Emily Loney, Texts, Textiles and Agency: Gendered Performance in The Two Gentlemen of Verona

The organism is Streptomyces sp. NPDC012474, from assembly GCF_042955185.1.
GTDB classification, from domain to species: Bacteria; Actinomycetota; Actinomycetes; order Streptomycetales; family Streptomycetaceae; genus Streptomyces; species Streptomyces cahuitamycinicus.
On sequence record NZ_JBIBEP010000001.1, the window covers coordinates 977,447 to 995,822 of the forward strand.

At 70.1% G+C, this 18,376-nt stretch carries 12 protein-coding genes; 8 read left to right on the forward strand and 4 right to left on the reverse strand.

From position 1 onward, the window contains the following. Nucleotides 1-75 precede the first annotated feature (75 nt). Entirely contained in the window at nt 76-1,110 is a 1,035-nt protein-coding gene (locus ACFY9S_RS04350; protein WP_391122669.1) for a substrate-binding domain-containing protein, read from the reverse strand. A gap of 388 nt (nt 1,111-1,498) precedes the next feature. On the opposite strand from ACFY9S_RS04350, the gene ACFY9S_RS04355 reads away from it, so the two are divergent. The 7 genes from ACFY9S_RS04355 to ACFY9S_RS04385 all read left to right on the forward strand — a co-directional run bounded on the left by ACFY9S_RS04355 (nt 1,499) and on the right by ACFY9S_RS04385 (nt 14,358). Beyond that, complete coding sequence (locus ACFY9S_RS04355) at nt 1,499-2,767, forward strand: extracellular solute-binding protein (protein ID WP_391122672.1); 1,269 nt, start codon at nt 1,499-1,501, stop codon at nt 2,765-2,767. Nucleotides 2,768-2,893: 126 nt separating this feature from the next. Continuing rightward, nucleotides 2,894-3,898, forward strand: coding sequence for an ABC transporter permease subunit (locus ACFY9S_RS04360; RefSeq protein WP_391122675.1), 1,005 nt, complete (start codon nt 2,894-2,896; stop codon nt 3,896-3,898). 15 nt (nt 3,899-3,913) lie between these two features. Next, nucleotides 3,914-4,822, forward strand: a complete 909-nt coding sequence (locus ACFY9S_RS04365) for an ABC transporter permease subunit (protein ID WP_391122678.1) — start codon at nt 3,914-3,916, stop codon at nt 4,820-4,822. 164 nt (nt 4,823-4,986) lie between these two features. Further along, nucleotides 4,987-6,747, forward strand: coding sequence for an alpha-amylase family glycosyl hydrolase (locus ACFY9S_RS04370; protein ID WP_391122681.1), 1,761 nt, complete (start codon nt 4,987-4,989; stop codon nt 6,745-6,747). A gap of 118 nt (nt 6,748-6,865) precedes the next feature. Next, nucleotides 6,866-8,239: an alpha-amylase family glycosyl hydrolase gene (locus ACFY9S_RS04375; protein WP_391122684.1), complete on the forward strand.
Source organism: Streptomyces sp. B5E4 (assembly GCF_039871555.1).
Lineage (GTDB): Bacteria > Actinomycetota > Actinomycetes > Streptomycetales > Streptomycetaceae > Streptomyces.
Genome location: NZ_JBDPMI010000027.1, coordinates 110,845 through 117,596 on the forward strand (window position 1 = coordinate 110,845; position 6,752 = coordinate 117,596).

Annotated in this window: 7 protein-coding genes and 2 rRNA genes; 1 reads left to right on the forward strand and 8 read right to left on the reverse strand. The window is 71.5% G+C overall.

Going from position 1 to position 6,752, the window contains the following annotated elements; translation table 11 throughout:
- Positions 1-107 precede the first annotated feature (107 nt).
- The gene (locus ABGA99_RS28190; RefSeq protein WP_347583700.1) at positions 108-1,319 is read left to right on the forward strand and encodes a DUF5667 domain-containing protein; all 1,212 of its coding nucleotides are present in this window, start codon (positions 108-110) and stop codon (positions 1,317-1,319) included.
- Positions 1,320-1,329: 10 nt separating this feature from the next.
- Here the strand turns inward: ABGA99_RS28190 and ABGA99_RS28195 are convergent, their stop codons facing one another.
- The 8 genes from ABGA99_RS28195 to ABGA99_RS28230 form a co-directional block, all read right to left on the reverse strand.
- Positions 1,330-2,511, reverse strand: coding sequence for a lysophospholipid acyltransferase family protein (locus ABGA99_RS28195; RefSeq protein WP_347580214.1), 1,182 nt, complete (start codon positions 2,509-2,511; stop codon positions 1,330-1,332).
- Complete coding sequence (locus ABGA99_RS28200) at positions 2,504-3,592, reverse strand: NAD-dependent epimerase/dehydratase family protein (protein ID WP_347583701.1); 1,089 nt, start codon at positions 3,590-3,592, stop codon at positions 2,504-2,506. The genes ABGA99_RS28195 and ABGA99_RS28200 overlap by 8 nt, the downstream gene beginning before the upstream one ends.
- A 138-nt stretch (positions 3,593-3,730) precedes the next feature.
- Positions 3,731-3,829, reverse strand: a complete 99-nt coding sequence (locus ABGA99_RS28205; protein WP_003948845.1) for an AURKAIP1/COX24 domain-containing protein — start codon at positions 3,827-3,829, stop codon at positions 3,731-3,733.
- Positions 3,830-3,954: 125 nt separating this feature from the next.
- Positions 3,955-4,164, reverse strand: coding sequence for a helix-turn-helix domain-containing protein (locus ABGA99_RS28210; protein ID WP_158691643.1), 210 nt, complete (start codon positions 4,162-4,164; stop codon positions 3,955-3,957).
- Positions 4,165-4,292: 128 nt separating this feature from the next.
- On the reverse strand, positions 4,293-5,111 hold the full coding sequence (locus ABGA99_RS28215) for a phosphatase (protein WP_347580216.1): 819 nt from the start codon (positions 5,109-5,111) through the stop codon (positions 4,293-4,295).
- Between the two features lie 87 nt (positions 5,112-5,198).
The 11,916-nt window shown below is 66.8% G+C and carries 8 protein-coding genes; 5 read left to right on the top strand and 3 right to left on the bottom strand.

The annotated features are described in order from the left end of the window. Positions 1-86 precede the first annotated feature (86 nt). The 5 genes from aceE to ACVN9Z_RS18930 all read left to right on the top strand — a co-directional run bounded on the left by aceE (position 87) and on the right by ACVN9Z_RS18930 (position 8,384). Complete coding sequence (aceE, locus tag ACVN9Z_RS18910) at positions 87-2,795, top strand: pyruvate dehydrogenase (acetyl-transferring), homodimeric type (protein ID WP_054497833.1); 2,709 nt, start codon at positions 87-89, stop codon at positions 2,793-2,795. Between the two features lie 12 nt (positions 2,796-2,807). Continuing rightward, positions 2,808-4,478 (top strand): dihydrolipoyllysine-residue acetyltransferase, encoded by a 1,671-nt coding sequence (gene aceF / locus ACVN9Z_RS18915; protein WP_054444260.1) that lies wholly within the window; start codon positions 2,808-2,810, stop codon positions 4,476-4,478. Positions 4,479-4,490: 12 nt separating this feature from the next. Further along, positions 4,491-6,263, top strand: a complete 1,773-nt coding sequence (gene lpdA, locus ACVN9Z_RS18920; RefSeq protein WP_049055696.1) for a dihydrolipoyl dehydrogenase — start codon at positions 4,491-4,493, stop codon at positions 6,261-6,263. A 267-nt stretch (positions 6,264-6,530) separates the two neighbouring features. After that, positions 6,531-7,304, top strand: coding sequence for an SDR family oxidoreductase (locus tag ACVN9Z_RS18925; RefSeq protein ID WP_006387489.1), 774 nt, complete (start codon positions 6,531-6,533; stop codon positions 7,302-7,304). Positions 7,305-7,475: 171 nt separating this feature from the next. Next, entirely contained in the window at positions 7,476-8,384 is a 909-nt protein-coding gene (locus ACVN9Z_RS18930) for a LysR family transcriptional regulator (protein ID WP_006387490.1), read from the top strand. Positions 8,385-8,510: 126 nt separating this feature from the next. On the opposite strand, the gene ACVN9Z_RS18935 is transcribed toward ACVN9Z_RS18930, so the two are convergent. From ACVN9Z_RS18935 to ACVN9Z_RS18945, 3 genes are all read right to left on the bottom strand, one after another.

In Shakespeare's The Two Gentlemen of Verona, the heroine, Julia, starts the play as a modest maiden, but finds new agency when she looks toward the possibility of a romantic relationship. The promise of such a relationship removes from her some of the passivity of her maidenly role, while not yet fully incorporating her into the marriage plot as a wife. In this uncertain, liminal identity, Julia finds a space in which she can exercise a new sense of agency and perform a more active role in society. As she interacts with letters and even cross-dresses, Julia asserts an agency which she can reconcile with her femininity. Although some of her newfound agency is inevitably contained by the marriage plot, Julia's evolution from maid to wife allows the play to explore issues of how agency and gender intertwine in performance.